Friday, October 13, 2017

More on Chinese Camera Hacking

So, as I keep phasing out my Hosafe Chinese cameras, I also keep going back to them.  They were cheap, but they have security issues that drive me crazy.  They also had a great picture.  So, I am really getting to the point I want to use them, without having them dial-home to mamma.

I decided to through a little more at these things, just to get a little more information.  I tossed Nikto to the camera, and it identified that you can hit the /cgi-bin/ URI and it will list the scripts.  They appear to be minimal, and two of them stood out.  One was called "" - and I immediately threw some shell escape characters trying to inject commands.  Unfortunately, they actually did some sanity checking, and your maximum length to play with is a command about 4 characters long.  Scratch that one off of the list.

The other script (ignoring the "proccgi" and "wagent" scripts) was called "jvsweb.cgi".  A quick google, and someone said you can list video streams using this CGI in the form of :
Hrm.  I wonder what else it can do?  I tried some additional shell escapes on this, and it smartly refused to do anything else and just gave me a "param error".  I dunno, maybe it tried to run it, but I couldn't get anything out of it (like a "%24%28cp+/etc/passwd+/mnt/web/cgi-bin/%29" [$(cp /etc/passwd /mnt/web/cgi-bin/)], though I didn't use a pipe on it). Another google with the cmd and yst added to the jvsweb.cgi, and I see a page referencing a "webhelp".  That gives a list of options for the cmd parameter, and a very-high-level rundown of what they are for.  It includes everything from modifying your white balance to configuring motion detection.

There was also one called "webdevinfo".  My curiosity was definitely piqued now.  I tossed it in, and got a param error.  A Russian page ( gave a bit more information that I could change the action to "list" (and better information on each of the commands in the webhelp, too) for most of those cmd's, and sure enough, I got a response for :
        "type":    "ipc",
        "hardware":    "JVS-HI3516CS",
        "firmware":    "V2.2.2904",
        "manufacture":    "JVS-HI3516CS",
        "sn":    "S509233745",
        "model":    "ipc-module",
        "channelCnt":    1,
        "streamCnt":    3,
        "ystChannelNo":    [1, 2, 3, 0, 8, 0, 8, 0, 8, 0, 8, 0, 8, 0, 49316, 19032, 35896, 54, 0, 0, 0, 0, 0, 0, 0, 0, 0, 0, 0, 0, 0, 0, 0, 0, 0, 0, 0, 0, 0, 0, 0, 0, 0, 0, 0, 0, 0, 0, 0, 0, 0, 0, 49048, 19032, 48912, 19032, 38256, 386, 45380, 16436, 2848, 16437, 200, 0, 2848, 16437, 0, 0, 0, 0, 16487, 50277, 16487, 50277, 45380, 16436, 49088, 19032, 1216, 19033, 2384, 19033, 63192, 16398, 49088, 19032, 16487, 50277, 45380, 16436, 60304, 375, 46392, 16436, 338, 0, 46392, 16436, 16487, 50277, 16487, 50277, 45380, 16436, 49144, 19032, 1216, 19033, 46392, 16436, 16487, 50277, 16487, 50277, 45380, 16436, 49168, 19032, 1216, 19033, 46392, 16436, 16487, 50277, 16487, 50277, 45380, 16436],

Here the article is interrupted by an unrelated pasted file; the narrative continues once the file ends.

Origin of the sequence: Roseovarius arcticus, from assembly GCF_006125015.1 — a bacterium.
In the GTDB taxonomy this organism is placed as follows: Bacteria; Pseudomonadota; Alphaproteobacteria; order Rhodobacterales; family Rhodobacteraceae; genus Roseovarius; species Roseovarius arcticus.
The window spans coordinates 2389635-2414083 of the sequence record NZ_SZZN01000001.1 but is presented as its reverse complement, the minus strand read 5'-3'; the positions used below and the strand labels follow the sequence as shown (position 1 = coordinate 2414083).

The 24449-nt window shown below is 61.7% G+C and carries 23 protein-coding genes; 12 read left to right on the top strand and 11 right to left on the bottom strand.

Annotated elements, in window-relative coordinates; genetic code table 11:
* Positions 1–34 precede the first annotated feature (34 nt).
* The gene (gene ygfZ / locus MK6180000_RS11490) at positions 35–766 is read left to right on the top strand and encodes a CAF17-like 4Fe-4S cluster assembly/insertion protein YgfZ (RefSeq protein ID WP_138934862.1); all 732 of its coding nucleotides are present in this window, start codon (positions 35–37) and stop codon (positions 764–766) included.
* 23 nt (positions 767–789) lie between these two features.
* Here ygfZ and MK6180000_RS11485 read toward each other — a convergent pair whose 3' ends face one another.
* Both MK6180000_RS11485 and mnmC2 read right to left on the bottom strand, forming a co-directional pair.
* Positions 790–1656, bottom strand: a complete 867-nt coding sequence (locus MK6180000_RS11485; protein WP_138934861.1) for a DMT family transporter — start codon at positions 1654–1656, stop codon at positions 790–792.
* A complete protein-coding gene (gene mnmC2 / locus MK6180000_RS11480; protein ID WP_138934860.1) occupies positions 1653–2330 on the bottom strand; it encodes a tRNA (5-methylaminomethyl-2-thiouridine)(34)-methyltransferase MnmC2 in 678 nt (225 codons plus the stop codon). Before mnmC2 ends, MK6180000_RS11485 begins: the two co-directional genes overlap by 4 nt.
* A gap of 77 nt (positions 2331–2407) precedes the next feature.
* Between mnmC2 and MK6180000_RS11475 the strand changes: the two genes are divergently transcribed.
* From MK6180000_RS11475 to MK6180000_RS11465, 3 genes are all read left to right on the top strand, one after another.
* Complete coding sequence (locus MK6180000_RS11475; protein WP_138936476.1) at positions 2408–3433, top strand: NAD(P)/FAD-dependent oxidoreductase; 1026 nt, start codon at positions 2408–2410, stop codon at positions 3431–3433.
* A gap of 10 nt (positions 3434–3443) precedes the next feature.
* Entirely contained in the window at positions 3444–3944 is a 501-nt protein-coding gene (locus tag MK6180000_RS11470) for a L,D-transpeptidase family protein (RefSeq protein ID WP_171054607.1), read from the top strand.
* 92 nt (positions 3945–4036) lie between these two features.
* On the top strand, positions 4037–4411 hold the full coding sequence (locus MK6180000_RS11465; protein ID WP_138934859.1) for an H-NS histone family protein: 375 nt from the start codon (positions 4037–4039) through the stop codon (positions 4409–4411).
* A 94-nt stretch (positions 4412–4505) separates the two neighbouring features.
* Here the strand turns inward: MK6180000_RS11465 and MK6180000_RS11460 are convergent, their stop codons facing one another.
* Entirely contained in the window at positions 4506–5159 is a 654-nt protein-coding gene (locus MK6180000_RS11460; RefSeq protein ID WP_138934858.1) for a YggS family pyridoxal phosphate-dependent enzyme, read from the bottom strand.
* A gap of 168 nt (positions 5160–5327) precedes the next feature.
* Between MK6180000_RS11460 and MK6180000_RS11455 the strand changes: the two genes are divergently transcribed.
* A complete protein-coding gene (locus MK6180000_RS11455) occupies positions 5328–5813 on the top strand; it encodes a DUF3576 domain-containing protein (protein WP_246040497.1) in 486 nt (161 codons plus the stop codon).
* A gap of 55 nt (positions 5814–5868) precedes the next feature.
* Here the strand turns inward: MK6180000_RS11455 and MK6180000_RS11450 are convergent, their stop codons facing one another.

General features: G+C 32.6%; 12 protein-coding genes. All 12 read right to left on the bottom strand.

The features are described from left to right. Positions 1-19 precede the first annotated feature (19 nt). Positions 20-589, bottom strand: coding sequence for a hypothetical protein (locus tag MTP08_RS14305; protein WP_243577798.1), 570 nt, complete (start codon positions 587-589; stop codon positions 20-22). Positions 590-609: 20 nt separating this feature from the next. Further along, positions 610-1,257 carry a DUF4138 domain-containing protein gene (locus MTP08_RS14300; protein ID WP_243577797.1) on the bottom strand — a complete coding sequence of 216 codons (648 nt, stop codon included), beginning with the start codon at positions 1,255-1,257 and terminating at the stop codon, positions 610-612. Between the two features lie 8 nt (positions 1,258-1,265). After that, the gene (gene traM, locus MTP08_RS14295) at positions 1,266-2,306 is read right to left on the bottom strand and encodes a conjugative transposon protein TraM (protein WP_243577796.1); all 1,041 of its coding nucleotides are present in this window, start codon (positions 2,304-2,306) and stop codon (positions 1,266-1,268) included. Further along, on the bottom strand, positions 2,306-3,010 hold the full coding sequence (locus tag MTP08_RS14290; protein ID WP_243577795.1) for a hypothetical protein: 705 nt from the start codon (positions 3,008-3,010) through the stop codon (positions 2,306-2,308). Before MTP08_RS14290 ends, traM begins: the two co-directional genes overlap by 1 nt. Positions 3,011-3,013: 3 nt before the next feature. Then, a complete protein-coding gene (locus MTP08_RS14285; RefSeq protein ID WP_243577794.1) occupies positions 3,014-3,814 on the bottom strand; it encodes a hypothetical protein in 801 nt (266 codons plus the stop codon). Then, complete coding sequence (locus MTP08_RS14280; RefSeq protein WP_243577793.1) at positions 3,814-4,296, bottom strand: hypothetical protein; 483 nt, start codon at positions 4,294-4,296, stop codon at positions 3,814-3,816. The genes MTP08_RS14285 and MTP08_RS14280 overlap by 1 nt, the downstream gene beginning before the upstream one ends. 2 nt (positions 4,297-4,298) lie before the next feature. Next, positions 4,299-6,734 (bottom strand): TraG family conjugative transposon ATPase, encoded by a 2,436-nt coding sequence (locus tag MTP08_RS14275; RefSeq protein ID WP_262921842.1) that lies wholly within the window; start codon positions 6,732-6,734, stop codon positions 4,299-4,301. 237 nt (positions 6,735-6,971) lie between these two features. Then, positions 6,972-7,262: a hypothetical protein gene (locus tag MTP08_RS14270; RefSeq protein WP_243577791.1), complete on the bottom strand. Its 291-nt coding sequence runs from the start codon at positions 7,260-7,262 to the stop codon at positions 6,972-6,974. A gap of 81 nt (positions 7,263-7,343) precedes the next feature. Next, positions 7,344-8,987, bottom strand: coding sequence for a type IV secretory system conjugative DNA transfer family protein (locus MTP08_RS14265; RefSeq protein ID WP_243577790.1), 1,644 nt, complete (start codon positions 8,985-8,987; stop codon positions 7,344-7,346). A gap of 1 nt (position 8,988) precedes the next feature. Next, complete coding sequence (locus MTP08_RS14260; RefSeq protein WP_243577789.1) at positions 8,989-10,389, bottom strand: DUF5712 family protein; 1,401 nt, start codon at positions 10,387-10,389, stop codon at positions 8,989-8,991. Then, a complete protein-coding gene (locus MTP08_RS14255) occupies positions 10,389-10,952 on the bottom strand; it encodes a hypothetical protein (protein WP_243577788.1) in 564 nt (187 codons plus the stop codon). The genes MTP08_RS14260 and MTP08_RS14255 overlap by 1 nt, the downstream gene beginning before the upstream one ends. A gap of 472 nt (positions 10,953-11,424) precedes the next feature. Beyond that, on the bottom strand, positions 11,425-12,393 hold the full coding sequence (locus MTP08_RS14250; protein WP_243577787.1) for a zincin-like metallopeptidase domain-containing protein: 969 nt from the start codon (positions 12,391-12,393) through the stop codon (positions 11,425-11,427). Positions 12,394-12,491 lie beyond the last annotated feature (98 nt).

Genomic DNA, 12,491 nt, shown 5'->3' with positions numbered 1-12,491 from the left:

"name":    "Camera",
        "date":    "2000-01-01 09:11:37",
        "bSntp":    1,
        "sntpInterval":    24,
        "ntpServer":    "",
        "tz":    8,
        "bDST":    0
The product for these cameras is "JVS-HI3516CS".  That matches the "dial-home-to-mamma" URL of it hitting "", as these are "Jovision" cameras.  The HI3516CS seems to match a cheap, rebadge-friendly hardware producer named "Hisilicon".  And, they sell an SDK.  I might have to delve into the SDK to see if I can create a firmware that will override something, or give me another shell, but it is definitely a start.  The ipc-module is interesting, to - it is an "IP Camera", modular manufacture system where you build the software you want around it, slap a pretty sticker on it, and ship it out.

It is amazing to me that such a cheap, "anonymous" camera has such a good picture, and yet such a lack of controls in that "dial home" tendency.

Saturday, September 30, 2017

Tool Score - Gerstner Tool Box

Someone had listed a Gerstner and Sons tool box on a local classifieds website, complete with a few tools.  It turns out that it was a model 42, in Oak. They listed it for $450, but I couldn't afford that.  I offered $250, and we settled on $300.  It was nearly theft on my part - the box alone goes for $350.  I also picked up another set of inside micrometers (Millers Falls Company), outside micrometer (Starret, No. 224 0-4"), and a 5" Brown and Sharpe sine bar :

So, on to the tool box.  It has definitely seen better days.  I don't really want to refinish it, though.  It is beautiful.

My biggest surprise was middle drawer that enclosed a 1940 10th edition of the Machinery Handbook (the bible for a machinist), with a hand written note that it was purchased in 1940.  If it was purchased for this tool box, that puts the tool box into the same era.